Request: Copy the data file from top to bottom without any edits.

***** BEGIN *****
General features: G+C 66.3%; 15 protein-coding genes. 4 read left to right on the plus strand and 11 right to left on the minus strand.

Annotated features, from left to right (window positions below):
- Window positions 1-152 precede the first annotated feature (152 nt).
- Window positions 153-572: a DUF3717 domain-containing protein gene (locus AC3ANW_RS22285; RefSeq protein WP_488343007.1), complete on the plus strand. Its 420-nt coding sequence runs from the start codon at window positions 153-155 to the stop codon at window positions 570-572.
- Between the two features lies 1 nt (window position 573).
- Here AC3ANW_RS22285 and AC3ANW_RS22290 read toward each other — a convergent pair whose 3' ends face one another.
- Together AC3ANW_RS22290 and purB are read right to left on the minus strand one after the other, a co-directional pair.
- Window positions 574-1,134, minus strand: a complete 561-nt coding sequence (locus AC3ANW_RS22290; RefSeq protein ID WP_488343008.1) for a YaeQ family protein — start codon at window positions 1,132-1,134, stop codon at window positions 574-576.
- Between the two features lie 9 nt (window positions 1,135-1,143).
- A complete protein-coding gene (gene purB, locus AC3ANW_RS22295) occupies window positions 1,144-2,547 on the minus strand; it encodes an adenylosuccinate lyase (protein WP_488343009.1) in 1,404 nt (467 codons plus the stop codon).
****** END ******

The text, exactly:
General features: G+C 66.3%; 15 protein-coding genes. 4 read left to right on the plus strand and 11 right to left on the minus strand.

Annotated features, from left to right (window positions below):
- Window positions 1-152 precede the first annotated feature (152 nt).
- Window positions 153-572: a DUF3717 domain-containing protein gene (locus AC3ANW_RS22285; RefSeq protein WP_488343007.1), complete on the plus strand. Its 420-nt coding sequence runs from the start codon at window positions 153-155 to the stop codon at window positions 570-572.
- Between the two features lies 1 nt (window position 573).
- Here AC3ANW_RS22285 and AC3ANW_RS22290 read toward each other — a convergent pair whose 3' ends face one another.
- Together AC3ANW_RS22290 and purB are read right to left on the minus strand one after the other, a co-directional pair.
- Window positions 574-1,134, minus strand: a complete 561-nt coding sequence (locus AC3ANW_RS22290; RefSeq protein ID WP_488343008.1) for a YaeQ family protein — start codon at window positions 1,132-1,134, stop codon at window positions 574-576.
- Between the two features lie 9 nt (window positions 1,135-1,143).
- A complete protein-coding gene (gene purB, locus AC3ANW_RS22295) occupies window positions 1,144-2,547 on the minus strand; it encodes an adenylosuccinate lyase (protein WP_488343009.1) in 1,404 nt (467 codons plus the stop codon).